Angel Thunder comes to a close

  • Published
  • By Airman 1st Class Saphfire Cook
  • 355th Fighter Wing Public Affairs
After flying more than 800 hours, running about 400 scenarios, and making approximately 200 rescues participants in Angel Thunder 2012 touched down for the last time Thursday Oct. 20, bringing the personnel recovery and rescue exercise to a close.

Sixteen different countries spent time and money to be a part of this exercise - seven of them as observers and nine as actual players. Approximately 1,400 U.S. military, federal and state employees, and coalition forces participated in the fifth-annual Angel Thunder exercise, the largest military combat search and rescue exercise in the world.

Angel Thunder is designed to provide an opportunity to practice combat search and rescue maneuvers and a forum to discuss logistics and work out any problems, said Mr. Brett Hartnett, Angel Thunder coordinator.

Countries choose to participate in Angel Thunder for different reasons. Swedish Air Force Ranger Tech. Sgt. Robert Hedman said that his country has been developing a CSAR ground team and came to Angel Thunder to see how the missions were conducted from start to finish. Pakistan Air Force Capt. Farhat Nadeem, training director, said they were sent to learn more about CSAR tactics due to recent national disasters in their area.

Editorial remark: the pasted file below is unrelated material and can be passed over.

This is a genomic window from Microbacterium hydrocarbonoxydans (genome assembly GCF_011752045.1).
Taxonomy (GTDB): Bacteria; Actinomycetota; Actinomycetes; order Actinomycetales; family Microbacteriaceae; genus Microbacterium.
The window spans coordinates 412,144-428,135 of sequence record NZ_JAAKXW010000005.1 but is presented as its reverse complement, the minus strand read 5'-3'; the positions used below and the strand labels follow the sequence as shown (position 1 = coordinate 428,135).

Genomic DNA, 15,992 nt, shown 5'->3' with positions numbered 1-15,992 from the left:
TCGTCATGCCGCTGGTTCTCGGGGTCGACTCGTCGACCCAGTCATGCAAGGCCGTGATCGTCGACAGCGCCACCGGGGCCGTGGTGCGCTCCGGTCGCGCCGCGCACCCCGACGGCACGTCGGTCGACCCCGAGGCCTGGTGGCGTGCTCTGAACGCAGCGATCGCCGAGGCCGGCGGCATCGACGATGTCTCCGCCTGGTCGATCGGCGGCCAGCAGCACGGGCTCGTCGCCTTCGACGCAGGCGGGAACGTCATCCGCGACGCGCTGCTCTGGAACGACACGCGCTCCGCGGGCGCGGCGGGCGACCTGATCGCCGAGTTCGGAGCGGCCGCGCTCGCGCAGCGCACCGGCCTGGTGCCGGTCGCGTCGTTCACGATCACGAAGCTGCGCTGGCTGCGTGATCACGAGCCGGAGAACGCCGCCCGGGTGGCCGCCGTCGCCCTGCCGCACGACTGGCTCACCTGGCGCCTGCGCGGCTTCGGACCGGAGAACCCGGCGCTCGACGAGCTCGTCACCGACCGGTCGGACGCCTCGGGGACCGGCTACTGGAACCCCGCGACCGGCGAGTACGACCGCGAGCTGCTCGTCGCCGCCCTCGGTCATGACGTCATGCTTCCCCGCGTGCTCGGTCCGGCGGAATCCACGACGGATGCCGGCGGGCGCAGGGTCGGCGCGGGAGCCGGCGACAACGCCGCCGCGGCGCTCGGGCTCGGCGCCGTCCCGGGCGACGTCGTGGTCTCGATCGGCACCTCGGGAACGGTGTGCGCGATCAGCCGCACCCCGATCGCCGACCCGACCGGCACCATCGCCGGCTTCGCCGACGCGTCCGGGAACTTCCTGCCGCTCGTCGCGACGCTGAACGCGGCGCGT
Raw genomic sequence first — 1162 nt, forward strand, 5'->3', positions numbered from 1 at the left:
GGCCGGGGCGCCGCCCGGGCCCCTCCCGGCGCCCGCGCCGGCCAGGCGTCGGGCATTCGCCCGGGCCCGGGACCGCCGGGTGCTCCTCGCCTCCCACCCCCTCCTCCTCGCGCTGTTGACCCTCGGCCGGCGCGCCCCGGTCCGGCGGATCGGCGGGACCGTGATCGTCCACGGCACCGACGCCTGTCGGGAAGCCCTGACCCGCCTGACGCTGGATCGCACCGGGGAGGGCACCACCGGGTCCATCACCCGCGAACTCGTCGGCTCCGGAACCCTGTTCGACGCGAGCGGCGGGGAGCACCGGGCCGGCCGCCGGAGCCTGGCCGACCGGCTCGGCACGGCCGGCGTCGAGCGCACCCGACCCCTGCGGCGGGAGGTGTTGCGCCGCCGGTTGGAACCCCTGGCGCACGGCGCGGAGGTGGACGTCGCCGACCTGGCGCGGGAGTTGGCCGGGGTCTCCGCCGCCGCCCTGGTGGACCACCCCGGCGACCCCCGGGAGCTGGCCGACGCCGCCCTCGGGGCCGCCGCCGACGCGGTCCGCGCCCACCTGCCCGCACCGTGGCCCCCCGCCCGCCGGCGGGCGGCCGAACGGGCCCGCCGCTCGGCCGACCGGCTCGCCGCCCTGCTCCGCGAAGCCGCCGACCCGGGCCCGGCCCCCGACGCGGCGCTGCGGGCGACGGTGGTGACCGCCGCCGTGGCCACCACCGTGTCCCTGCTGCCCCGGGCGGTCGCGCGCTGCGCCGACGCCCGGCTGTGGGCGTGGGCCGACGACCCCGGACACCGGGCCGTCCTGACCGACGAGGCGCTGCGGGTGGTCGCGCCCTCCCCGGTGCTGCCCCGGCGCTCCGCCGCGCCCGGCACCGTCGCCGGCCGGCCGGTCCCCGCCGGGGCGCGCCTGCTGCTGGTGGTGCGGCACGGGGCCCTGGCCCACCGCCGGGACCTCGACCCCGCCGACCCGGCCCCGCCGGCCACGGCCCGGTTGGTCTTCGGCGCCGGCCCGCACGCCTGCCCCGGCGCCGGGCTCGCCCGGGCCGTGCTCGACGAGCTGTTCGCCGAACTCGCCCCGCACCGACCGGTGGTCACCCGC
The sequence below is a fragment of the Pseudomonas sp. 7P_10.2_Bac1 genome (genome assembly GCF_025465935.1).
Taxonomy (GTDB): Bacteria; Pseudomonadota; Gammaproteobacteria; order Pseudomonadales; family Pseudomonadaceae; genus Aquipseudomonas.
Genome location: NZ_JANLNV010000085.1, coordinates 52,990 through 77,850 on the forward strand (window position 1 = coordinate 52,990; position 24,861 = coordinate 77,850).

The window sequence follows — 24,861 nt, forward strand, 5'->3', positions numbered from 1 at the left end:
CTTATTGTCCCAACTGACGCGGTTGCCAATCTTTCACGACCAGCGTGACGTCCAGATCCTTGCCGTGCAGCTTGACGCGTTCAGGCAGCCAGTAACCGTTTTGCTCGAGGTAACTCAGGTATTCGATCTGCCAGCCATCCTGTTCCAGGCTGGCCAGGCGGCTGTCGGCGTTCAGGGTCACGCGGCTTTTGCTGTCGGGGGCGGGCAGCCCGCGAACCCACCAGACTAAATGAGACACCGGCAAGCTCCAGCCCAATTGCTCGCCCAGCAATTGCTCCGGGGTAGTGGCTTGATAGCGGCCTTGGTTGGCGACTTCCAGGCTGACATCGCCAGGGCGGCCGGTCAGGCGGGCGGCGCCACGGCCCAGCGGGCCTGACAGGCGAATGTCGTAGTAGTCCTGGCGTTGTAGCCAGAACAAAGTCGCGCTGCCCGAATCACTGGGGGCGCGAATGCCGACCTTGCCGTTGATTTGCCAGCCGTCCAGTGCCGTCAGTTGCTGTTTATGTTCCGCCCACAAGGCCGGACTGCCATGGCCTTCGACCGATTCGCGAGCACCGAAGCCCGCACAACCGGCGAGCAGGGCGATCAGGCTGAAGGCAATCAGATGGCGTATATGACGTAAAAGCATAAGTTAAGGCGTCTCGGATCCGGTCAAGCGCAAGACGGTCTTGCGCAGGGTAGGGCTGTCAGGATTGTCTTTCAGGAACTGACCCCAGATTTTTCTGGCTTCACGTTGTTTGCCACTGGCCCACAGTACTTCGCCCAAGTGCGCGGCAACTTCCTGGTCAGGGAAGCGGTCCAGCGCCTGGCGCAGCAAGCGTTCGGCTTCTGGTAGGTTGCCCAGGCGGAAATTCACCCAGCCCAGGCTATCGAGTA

The countries spent two weeks intermingling and learning different approaches to CSAR, immersing themselves in the sands of the desert and the waters of the lakes surrounding Tucson.

"In Afghanistan we work with different countries while conducting CSAR missions," said Royal Netherlands Army Captain Willem Steens, special forces. "I think it's better to come to exercises such as Angel Thunder to get experiences with these different assets so that you aren't 'learning on the job' during an operation."

Many countries were unfamiliar with Arizona's desert terrain, coming from more precipitous climates.

"The environment here is similar to that of Afghanistan so it gives us an opportunity to train in terrain that we do not have in our country," said Royal Danish Air Force Master Sgt. Brian Pedersen, CSAR course instructor. "Being here also gave us the chance to fly longer missions. Denmark is a small country, so we don't fly long hours while at home."

Angel Thunder is an annual exercise and allows countries to share their expertise and try out new tactics.

"Getting to know other countries and picking their brains about how they conduct their CSAR missions is a great way to get an overview of the entire pararescue operation," said Royal Canadian Air Force Sergeant Richard Seaton, pararescue school instructor.